NASA Develops Miniature Electric Propulsion System for Small Spacecraft Planetary Exploration

NASA unveils NGHT-1X, a miniature electric propulsion system that enables cost-effective planetary exploration using small spacecraft, transforming space missions to the Moon, Mars, and beyond.

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Safak Costu
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NASA Develops Miniature Electric Propulsion System for Small Spacecraft Planetary Exploration

NASA Develops Miniature Electric Propulsion System for Small Spacecraft Planetary Exploration

The National Aeronautics and Space Administration (NASA) has unveiled a new miniature electric propulsion system called the NGHT-1X, designed to enable future planetary missions using small spacecraft. The advanced propulsion technology, based on the NASA-H71M Hall-effect thruster, aims to push the limits of sub-kilowatt electric propulsion capabilities.

The NGHT-1X is anticipated to facilitate a wide range of planetary exploration and commercial mission concepts by providing efficient and cost-effective propulsion solutions for small spacecraft. This technology will allow small spacecraft to independently maneuver from low Earth orbit to the Moon or even from geosynchronous transfer orbit to Mars, increasing the frequency and reducing the cost of lunar and Mars science missions.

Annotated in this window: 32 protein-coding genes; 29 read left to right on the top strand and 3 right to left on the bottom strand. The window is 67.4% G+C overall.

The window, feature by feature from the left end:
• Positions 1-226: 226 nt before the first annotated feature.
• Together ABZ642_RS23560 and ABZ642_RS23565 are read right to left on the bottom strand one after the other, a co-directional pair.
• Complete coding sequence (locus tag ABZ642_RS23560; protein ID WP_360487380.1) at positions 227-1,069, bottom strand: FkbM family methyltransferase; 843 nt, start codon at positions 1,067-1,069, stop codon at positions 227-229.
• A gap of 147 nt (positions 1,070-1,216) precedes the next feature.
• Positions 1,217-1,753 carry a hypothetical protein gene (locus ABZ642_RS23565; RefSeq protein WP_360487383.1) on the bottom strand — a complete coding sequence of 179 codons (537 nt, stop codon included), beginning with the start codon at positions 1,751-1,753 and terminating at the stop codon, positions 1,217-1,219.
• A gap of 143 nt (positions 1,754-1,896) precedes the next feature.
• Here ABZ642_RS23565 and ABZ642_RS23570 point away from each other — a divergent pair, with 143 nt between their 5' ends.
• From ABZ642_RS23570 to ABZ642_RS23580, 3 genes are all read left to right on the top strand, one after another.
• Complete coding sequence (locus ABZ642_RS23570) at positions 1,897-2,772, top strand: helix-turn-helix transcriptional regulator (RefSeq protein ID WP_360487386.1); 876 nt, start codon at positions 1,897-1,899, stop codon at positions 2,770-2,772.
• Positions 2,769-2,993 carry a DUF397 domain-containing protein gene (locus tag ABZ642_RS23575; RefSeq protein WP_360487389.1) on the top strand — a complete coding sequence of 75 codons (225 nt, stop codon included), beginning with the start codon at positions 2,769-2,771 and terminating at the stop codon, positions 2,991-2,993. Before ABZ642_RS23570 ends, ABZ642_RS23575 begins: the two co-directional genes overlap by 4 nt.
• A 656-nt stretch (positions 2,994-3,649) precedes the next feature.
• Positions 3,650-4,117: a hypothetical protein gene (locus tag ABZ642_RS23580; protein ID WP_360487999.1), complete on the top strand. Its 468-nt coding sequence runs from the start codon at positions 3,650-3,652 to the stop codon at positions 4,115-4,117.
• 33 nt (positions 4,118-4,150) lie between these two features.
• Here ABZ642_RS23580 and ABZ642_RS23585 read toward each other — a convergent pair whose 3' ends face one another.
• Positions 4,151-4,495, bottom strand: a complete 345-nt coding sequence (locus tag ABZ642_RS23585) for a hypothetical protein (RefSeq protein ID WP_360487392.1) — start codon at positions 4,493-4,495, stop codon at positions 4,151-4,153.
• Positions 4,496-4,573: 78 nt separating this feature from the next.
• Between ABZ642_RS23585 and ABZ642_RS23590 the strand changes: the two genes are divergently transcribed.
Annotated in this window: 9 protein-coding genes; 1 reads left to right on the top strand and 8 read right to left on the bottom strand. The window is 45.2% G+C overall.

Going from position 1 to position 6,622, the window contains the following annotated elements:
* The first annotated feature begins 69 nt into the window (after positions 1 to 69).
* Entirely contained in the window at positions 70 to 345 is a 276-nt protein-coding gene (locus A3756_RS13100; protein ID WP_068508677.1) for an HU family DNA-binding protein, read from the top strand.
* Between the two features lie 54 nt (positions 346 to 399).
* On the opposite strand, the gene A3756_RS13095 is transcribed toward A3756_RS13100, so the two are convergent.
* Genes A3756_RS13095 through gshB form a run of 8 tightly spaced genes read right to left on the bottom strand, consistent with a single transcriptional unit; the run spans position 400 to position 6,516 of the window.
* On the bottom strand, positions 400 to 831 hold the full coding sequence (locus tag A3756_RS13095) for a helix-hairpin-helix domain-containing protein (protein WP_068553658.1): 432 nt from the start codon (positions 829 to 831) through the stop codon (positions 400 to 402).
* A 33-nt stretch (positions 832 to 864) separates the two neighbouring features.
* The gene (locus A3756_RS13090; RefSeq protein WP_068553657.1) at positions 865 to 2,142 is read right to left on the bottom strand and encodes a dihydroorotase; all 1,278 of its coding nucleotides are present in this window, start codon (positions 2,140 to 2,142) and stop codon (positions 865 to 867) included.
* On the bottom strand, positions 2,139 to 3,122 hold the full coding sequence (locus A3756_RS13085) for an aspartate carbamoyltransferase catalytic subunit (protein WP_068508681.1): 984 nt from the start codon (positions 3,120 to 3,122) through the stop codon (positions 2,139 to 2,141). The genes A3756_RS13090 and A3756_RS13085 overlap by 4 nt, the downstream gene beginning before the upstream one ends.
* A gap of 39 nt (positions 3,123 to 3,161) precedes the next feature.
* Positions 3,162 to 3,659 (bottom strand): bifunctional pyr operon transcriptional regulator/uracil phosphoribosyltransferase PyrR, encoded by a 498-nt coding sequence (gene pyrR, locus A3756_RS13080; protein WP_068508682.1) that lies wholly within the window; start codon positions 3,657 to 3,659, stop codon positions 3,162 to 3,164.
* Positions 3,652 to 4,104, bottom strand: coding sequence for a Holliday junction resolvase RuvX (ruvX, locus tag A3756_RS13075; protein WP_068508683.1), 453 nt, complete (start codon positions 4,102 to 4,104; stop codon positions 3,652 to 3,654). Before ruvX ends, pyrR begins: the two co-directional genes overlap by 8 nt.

According to NASA, the miniature electric propulsion system can execute high delta-V maneuvers required for planetary science missions, such as achieving planetary escape velocities and orbit capture. The successful commercialization of this thruster will provide a solution for the next generation of small spacecraft science missions requiring up to 8 km/s of delta-V.

Why this matters: The development of the NGHT-1X miniature electric propulsion system signifies a notable advancement in enabling cost-effective and efficient planetary exploration using small spacecraft. This technology has the potential to transform the way we conduct scientific missions to the Moon, Mars, and beyond, opening up new opportunities for discovery and expanding our understanding of the solar system.

NASA is partnering with companies like SpaceLogistics, a subsidiary of Northrop Grumman, to use this licensed electric propulsion technology in commercial small spacecraft applications. One such application is the Mission Extension Pod satellite servicing vehicle, which will extend the life of geosynchronous communication. This collaboration supports U.S. industry's leadership in commercial space systems and creates new opportunities for NASA to acquire these important technologies as planetary missions require them.

The NASA-H71M subkilowatt Hall effect thruster, developed at NASA's Glenn Research Center, is being prepared for use to extend the life of spacecraft already in orbit. "This propulsion capability will also allow secondary spacecraft to substantially deviate from primary mission trajectories and enable deceleration and orbital insertion for long-term scientific studies," NASA stated. The technology is more advanced than the low-power Hall effect thrusters used in commercial megaconstellations, with the ability to operate for 15,000 hours and process more than 30% of a small spacecraft's initial mass into propellant.

Key Takeaways

  • NASA unveils NGHT-1X, a miniature electric propulsion system for small spacecraft.
  • NGHT-1X enables cost-effective planetary exploration and commercial missions using small craft.
  • NGHT-1X allows small spacecraft to maneuver from low Earth orbit to the Moon or Mars.
  • NASA partners with companies to commercialize the NGHT-1X technology for satellite servicing.
  • The NASA-H71M thruster can extend spacecraft life and enable long-term scientific studies.